It was July 2014. My colleague Tommy Kidd and I were walking across Baylor campus (honestly, I don’t remember why). He was an Associate Professor and I had just received my promotion letter upgrading me to an Associate Professor, too. I have a piece, I told Tommy, on writing as a female academic with small children. Would he be interested in running it on his religious history blog site? (For those of you new to the Anxious Bench, Tommy Kidd served as editor before Chris Gehrz). Yes, he said. Send it to me! I did, and on August 14, 2014, my first ever piece of public scholarship appeared on the Anxious Bench (yeah–I really used to run 5 miles a day then…).
About a year later, Tommy and I were again discussing the Anxious Bench–but this time he asked the question. Would I be interested in joining as a regular collaborator? I think I thought about it for two seconds. Yes, I said. I would love too!
And I meant it.
You see, I had intended to be a journalist. I edited the newspaper at my high school and won second in State for UIL Feature Writing my senior year. But the first college class I took at Baylor converted me to History. (I guess you can ultimately thank Rufus Spain for me writing The Making of Biblical Womanhood as he convinced me to be a History major). I still wanted to tell stories, but I decided a better understanding of the past would help me write better in the present. Three years later I had been converted to the historical profession. Instead of submitting job applications to The Dallas Morning News I was submitting applications to graduate school.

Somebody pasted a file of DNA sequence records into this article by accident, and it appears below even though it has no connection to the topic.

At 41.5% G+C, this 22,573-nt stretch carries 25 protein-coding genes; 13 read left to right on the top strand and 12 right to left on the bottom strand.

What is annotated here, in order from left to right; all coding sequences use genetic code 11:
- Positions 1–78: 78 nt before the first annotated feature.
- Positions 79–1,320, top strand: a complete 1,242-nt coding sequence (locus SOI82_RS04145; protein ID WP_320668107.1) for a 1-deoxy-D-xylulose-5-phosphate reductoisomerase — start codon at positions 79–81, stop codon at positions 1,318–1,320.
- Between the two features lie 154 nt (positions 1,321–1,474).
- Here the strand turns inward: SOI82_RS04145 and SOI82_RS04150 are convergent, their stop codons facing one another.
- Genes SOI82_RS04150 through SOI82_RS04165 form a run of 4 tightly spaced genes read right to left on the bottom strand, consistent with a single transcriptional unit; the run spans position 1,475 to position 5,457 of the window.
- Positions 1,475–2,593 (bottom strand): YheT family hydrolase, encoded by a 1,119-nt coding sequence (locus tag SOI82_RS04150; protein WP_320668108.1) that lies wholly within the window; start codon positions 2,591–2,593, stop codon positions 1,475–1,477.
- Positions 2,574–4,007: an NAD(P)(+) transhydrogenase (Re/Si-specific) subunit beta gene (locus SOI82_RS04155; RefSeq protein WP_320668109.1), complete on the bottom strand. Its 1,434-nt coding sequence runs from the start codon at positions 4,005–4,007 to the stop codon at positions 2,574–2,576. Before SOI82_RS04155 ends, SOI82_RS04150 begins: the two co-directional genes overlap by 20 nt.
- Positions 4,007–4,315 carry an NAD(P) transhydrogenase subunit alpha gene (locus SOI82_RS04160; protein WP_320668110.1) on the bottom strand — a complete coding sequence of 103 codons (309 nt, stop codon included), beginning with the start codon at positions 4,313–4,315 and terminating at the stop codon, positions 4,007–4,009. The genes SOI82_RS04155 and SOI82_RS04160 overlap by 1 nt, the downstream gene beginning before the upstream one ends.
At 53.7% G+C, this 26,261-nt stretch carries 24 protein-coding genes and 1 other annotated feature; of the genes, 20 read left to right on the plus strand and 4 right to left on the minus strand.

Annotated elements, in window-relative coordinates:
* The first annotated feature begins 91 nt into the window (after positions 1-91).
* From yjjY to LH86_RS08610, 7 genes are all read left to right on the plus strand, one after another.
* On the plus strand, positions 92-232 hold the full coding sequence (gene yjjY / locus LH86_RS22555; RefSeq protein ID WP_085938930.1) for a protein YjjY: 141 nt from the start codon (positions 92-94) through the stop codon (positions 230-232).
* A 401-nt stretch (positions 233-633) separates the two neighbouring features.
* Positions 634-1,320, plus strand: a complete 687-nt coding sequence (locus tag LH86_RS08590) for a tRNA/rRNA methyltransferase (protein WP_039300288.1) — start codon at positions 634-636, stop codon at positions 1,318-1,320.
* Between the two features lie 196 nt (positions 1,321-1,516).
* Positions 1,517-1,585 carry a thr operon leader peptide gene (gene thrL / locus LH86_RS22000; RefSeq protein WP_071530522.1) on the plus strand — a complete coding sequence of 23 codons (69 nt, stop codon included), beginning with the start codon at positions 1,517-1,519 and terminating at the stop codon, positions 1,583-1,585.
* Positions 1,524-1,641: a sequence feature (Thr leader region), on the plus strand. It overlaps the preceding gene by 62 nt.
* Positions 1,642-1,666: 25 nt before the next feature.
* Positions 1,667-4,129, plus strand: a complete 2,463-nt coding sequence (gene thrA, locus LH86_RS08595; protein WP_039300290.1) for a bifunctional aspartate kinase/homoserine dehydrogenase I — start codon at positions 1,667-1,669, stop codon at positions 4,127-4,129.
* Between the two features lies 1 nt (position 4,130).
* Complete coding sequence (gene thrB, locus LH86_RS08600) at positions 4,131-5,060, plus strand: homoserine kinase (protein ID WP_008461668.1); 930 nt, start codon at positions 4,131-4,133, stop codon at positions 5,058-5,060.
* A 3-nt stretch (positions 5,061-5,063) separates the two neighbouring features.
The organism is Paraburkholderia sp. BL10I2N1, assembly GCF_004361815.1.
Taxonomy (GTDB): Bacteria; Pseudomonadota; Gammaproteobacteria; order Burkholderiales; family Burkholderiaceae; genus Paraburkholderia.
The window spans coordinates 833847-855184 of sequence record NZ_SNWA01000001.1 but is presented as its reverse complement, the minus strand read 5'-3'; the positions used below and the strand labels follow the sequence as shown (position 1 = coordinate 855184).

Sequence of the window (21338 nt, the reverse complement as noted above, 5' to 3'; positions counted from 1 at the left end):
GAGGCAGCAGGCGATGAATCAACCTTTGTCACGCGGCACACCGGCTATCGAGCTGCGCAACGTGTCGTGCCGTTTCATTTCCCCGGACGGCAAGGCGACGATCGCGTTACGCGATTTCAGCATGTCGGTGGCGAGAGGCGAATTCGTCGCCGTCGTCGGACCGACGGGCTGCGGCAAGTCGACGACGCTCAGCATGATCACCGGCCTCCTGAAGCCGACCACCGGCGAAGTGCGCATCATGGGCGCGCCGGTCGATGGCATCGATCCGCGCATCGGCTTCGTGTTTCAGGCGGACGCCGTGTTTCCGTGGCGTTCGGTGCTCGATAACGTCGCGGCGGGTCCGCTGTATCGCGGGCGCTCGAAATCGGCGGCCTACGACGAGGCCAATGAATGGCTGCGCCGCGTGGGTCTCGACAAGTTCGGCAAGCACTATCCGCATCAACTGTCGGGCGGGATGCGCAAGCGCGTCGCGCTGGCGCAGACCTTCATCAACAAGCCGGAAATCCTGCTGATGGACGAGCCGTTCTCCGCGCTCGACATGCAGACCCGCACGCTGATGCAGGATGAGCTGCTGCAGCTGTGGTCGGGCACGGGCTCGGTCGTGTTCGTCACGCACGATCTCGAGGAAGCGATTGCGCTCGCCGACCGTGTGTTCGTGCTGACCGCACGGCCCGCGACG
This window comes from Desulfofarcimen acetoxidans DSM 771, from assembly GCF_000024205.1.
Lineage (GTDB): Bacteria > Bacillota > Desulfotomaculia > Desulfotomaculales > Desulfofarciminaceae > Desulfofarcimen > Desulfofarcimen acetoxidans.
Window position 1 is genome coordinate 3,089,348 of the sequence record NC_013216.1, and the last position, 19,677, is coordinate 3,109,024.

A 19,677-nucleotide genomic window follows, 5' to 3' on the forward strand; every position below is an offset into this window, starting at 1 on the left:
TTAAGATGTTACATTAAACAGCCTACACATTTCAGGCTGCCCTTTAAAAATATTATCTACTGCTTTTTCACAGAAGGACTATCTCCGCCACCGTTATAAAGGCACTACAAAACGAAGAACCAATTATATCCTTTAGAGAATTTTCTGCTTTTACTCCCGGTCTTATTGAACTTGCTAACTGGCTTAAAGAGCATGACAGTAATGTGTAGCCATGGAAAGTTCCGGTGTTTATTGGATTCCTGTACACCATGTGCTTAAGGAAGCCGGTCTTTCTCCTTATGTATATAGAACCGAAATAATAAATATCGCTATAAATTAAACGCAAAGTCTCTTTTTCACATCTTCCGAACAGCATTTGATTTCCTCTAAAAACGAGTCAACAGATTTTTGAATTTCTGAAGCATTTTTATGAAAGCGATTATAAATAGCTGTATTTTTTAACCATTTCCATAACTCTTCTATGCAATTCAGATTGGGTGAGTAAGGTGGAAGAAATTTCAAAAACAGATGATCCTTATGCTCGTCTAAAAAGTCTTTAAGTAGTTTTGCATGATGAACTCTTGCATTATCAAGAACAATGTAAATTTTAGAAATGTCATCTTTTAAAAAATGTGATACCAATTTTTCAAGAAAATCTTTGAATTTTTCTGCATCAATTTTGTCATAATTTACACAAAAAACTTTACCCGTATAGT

Seven years after I graduated from Baylor with a BA in History I was graduating from the University of North Carolina at Chapel Hill with a PhD in Medieval History. Fifteen years after I placed second in State for Feature Writing I was publishing my first academic monograph, The Pastoral Care of Women in Late Medieval England. Six years after that, I was a tenured History professor at Baylor.
But I missed Feature writing.
I missed writing punchy headlines. I missed writing sentences that non-academics could understand. I missed writing pieces that ordinary people wanted to read. Indeed, in 2014 I was still going through what I call my “bad-title-phase” (just go look at some of my academic articles–sigh). The publish-or-perish rule of academia had ruled my life since 2006. I had not only forgotten how to write well, I had forgotten why I loved writing.
The opportunity to write on a public history blog where I could combine my academic skills with my Feature writing voice was a dream come true. I felt free. I published my first blog as a regular contributor on October 7, 2015. Would you believe it was comparing a medieval woman to Donald Trump? It was. I don’t think many people read that first post, but I am proud of it. And those of you who have read The Making of Biblical Womanhood will recognize the story of St. Margaret and the dragon.
About two weeks later I ran across a Pew report gauging evangelical attitudes towards Halloween. It irritated me so much that I stayed up all night writing a new post–“Halloween: More Christian than Pagan.” I sent it to Tommy and he ran it on October 31, 2015. I think it may be the most popular piece I ever wrote for the Anxious Bench. In 2016 it was picked up by the Washington Post and, by 2020, had made its way into an online bible study site.